No hiding: This Colorado teacher doesn’t hold back his feelings about how music moves him

Chris Maunu, choir director at Arvada West High School, works with students.

How do teachers captivate their students? Here, in a feature we call How I Teach, we ask great educators how they approach their jobs. You can see other pieces in this series here.

Chris Maunu, choir director at Arvada West High School, was rehearsing a OneRepublic song with his students, when he choked up as the full weight of a lyric hit him. It reminded him of his sister, who has cerebral palsy.

Instead of beating back his emotions, Maunu told his students what he was feeling. It was all part of his commitment to show students his true self — and get the same back from them.

He talked to Chalkbeat about how vulnerability helps him teach, why he decided to switch his college major and what he does to encourage peer mentorship.

Maunu is one of 25 music teachers across the country selected as a semifinalist for the 2018 Music Educator Award presented by the Recording Academy and the GRAMMY Museum.

This interview has been condensed and lightly edited.

Why did you become a teacher?
I actually began college as a business management major. My parents insisted that I join the college choir, so I hesitantly signed up on registration day. The director wanted to hear all students sing individually in her office. She made it clear that this was not an audition, but a way to get to know everyone and their voices. When she heard me sing she was quite pleased and asked if I wanted to be in the select chamber choir. I responded, “Sure, let me just drop my history class.”

Before I knew it, I was involved in three collegiate choirs. I LOVED it! Everyone was so passionate and dedicated. I didn’t have a good music program in high school, so this was my first exposure to a quality program. After feeling pressured to put all of my energy into athletics in high school, I had finally found my home! I instantly wanted to provide that for young people. I wanted to do what I could to make sure my students feel PROUD to be in choir in high school. I changed majors that next semester and never looked back.

What does your classroom look like?
We have curved seated risers with 90 chairs. Front and center of the classroom is a seven-foot Steinway grand piano. The walls are decorated with photo collages of senior classes from the last decade, awards, trophies and inspirational quotes.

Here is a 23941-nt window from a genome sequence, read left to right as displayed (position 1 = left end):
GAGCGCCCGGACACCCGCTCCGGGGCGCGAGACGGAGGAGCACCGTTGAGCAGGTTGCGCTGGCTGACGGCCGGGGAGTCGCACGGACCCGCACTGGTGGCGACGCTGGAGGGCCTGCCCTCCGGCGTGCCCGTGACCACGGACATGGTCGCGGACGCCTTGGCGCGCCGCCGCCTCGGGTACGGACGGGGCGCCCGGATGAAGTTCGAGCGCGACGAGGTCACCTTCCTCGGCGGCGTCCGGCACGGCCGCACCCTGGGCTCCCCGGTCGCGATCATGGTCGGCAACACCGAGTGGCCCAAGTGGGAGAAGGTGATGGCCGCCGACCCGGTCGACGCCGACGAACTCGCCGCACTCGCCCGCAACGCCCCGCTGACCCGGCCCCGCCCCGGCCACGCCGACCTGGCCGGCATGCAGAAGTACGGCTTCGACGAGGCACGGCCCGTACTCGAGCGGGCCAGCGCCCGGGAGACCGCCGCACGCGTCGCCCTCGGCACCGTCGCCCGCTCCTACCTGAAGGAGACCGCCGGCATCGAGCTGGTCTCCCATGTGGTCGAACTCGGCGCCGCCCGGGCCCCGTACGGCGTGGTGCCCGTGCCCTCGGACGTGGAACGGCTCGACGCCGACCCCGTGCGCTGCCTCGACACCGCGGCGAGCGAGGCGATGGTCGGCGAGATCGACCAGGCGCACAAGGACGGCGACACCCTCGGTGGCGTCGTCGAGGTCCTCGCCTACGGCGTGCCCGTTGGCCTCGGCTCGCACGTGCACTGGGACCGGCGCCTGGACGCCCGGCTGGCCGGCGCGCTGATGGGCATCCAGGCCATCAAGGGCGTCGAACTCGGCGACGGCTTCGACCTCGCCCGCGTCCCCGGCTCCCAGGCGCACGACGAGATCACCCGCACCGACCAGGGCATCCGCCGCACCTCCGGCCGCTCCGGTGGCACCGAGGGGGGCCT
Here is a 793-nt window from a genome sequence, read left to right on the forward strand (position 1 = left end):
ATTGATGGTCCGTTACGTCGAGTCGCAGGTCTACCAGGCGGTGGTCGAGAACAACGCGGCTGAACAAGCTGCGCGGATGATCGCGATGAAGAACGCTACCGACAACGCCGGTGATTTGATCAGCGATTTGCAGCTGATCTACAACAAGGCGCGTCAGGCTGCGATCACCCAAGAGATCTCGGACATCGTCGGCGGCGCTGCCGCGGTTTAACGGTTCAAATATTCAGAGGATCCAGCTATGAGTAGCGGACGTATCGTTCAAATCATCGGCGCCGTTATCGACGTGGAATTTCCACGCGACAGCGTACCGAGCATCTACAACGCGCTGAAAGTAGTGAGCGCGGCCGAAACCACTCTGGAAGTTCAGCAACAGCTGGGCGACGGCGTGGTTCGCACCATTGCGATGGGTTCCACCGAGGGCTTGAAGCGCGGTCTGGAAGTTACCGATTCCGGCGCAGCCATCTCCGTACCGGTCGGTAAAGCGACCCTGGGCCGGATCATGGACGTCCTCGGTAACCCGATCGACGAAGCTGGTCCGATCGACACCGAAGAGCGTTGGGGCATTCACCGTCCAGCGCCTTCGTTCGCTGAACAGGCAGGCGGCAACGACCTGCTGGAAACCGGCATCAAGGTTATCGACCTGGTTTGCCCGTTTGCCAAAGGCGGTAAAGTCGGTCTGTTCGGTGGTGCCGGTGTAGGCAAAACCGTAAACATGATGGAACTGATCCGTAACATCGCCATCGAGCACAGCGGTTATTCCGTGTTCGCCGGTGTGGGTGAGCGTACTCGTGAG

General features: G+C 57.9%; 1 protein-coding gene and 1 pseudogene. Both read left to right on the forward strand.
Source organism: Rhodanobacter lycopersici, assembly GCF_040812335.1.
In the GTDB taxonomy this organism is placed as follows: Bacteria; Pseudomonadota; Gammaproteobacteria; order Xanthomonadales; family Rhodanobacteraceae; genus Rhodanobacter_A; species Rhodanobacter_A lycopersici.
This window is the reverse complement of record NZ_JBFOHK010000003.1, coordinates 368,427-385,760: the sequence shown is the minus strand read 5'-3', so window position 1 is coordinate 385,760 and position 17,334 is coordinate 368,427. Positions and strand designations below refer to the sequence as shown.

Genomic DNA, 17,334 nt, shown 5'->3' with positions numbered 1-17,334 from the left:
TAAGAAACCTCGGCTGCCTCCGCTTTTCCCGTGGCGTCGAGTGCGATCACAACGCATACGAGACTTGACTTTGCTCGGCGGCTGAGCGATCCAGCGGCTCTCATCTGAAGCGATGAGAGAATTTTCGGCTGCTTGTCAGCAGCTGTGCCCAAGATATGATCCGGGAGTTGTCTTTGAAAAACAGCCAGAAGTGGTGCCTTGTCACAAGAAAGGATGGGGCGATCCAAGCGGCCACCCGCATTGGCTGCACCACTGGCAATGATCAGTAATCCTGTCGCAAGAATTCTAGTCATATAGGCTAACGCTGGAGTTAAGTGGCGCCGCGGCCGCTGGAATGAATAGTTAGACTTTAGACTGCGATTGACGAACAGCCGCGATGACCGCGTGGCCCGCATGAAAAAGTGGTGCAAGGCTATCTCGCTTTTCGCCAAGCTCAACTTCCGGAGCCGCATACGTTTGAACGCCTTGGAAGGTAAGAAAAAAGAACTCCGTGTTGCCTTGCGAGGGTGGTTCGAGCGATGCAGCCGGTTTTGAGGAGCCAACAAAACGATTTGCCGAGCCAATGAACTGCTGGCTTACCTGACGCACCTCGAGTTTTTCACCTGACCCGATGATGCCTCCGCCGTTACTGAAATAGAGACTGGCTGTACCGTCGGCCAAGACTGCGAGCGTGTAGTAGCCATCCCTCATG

Fill in the blank. I couldn’t teach without my _________Why?
My voice. Modeling is such an important part of my instructional practice. The singing voice is such a complicated and intricate instrument that modeling is a crucial strategy in developing students’ voices.

What is one of your favorite lessons to teach?
We do a lesson based around fear. Students write down their greatest fears and I share them (anonymously) with the class. Inevitably, the most common one is the fear of being judged or criticized in front of their peers. When students learn that we all have the same insecurities around performing, they become more comfortable with who they are as singers and more importantly, as people. This is followed by a guided discussion. It’s amazing how much more supportive of one another they become.

How did you come up with the idea?
I have read a lot of materials by author Brene Brown. She has worked for years at breaking down the barriers of talking about uncomfortable things that we all experience but have a tendency to shove away, such as fear, shame, and vulnerability. She has greatly influenced my teaching.

How do you respond when a student doesn’t understand your lesson?
With the fear lesson, there is usually some hesitation, but not a lack of understanding. Once they begin hearing others’ vulnerabilities, they truly become engaged. In average music rehearsals, I try to have issues fixed at the “grassroots” level when possible. I strategically seat stronger students next to students with weaker talent or skills. A mentorship develops between the students in which the stronger student can help the weaker one along. If I need to step in, I’ll go that route as well.

How do you get your class’s attention if students are talking or off task?
We are constantly learning from one another in the choir room. Students get reminded that whatever another group is learning will apply to them as well. For example, if I’m working with the tenors and tell them that a vowel needs to be taller to achieve a specific blend and intonation, chances are it will also apply to the sopranos, altos and basses. Often each vocal section is dependent upon one another to find a pitch or tune a chord.

How do you get to know your students and build relationships with them? What questions do you ask or what actions do you take?
We do full-day retreats with our choirs at the start of the year to build relationships with them and with one another. We also have a student choir leadership team. Members of this team sponsor each choir class and hold social events through the year.

It’s my hope that every student in my classroom feels like they are the most liked and most needed student in the room. I go back to vulnerability. If I am modeling vulnerability — not just being emotional in front of them, but showing them my most authentic self — that bond really seems to take hold.

This is two-fold. First is being authentic in how I behave in general in the classroom. As an introvert, I have always been inspired when I attend professional conferences and see such extroverted leaders in the field share their expertise in how they do things in the classroom. I’ve left so many of those sessions saying to myself, “My teaching personality needs to be more like that!” While I think we all should learn from experts and continue to shape our craft, I think we need to be authentic about who we are. When I started to become more honest with myself, I hit my stride as a teacher.